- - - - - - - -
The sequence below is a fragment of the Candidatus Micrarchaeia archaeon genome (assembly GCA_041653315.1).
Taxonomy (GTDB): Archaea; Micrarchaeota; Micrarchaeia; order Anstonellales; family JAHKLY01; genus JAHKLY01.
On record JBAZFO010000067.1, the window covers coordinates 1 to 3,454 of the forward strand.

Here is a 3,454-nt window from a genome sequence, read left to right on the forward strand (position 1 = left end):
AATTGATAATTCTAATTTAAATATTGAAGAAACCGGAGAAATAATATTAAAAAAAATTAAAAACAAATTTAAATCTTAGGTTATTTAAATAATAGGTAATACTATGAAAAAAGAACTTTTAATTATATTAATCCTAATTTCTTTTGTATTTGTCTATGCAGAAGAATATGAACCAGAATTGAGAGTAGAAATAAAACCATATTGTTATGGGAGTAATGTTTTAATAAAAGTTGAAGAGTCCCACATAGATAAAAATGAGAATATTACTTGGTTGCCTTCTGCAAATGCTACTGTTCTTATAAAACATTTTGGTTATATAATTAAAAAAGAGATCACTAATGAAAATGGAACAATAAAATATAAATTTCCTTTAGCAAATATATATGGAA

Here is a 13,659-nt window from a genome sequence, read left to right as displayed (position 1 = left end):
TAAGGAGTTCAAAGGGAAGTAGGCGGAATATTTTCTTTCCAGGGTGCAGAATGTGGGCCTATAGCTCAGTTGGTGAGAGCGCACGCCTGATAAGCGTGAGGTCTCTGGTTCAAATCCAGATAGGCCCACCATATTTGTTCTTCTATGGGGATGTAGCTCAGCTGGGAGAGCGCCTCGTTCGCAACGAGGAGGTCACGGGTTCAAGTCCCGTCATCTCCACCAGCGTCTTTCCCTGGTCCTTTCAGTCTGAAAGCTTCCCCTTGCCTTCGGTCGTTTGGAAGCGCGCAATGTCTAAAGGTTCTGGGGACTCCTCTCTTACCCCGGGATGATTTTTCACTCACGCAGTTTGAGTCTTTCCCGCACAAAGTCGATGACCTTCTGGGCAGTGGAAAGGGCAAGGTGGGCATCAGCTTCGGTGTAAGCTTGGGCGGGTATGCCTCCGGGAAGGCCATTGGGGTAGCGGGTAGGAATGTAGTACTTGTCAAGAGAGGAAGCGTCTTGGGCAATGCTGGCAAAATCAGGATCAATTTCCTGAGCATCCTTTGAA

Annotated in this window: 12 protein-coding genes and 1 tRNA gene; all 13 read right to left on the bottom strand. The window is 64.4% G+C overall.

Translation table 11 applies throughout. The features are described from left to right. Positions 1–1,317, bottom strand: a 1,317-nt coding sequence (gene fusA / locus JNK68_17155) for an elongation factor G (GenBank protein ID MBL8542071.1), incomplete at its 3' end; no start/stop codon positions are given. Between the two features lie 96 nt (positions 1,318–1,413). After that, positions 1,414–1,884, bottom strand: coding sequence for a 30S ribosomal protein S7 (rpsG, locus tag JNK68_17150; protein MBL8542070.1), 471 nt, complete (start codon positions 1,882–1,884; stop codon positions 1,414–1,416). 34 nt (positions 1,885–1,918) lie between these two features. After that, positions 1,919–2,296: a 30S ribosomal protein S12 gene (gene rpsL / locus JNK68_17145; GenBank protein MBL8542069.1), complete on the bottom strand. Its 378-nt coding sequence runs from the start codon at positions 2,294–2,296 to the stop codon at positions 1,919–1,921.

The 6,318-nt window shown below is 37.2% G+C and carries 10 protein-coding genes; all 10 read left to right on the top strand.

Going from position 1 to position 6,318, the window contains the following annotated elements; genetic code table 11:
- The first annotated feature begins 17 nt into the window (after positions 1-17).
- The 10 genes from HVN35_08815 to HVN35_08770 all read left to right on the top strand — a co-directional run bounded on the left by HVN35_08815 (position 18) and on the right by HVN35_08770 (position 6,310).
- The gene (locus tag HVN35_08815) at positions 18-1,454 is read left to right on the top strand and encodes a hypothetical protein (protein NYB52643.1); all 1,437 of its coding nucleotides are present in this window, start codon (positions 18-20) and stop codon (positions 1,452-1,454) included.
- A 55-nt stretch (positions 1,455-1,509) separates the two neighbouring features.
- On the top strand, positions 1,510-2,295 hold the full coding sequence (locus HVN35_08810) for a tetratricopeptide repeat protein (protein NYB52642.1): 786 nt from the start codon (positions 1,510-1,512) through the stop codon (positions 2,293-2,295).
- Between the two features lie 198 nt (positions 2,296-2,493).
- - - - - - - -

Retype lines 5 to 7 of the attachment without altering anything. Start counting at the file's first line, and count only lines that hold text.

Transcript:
AATTGATAATTCTAATTTAAATATTGAAGAAACCGGAGAAATAATATTAAAAAAAATTAAAAACAAATTTAAATCTTAGGTTATTTAAATAATAGGTAATACTATGAAAAAAGAACTTTTAATTATATTAATCCTAATTTCTTTTGTATTTGTCTATGCAGAAGAATATGAACCAGAATTGAGAGTAGAAATAAAACCATATTGTTATGGGAGTAATGTTTTAATAAAAGTTGAAGAGTCCCACATAGATAAAAATGAGAATATTACTTGGTTGCCTTCTGCAAATGCTACTGTTCTTATAAAACATTTTGGTTATATAATTAAAAAAGAGATCACTAATGAAAATGGAACAATAAAATATAAATTTCCTTTAGCAAATATATATGGAA

Here is a 13,659-nt window from a genome sequence, read left to right as displayed (position 1 = left end):
TAAGGAGTTCAAAGGGAAGTAGGCGGAATATTTTCTTTCCAGGGTGCAGAATGTGGGCCTATAGCTCAGTTGGTGAGAGCGCACGCCTGATAAGCGTGAGGTCTCTGGTTCAAATCCAGATAGGCCCACCATATTTGTTCTTCTATGGGGATGTAGCTCAGCTGGGAGAGCGCCTCGTTCGCAACGAGGAGGTCACGGGTTCAAGTCCCGTCATCTCCACCAGCGTCTTTCCCTGGTCCTTTCAGTCTGAAAGCTTCCCCTTGCCTTCGGTCGTTTGGAAGCGCGCAATGTCTAAAGGTTCTGGGGACTCCTCTCTTACCCCGGGATGATTTTTCACTCACGCAGTTTGAGTCTTTCCCGCACAAAGTCGATGACCTTCTGGGCAGTGGAAAGGGCAAGGTGGGCATCAGCTTCGGTGTAAGCTTGGGCGGGTATGCCTCCGGGAAGGCCATTGGGGTAGCGGGTAGGAATGTAGTACTTGTCAAGAGAGGAAGCGTCTTGGGCAATGCTGGCAAAATCAGGATCAATTTCCTGAGCATCCTTTGAA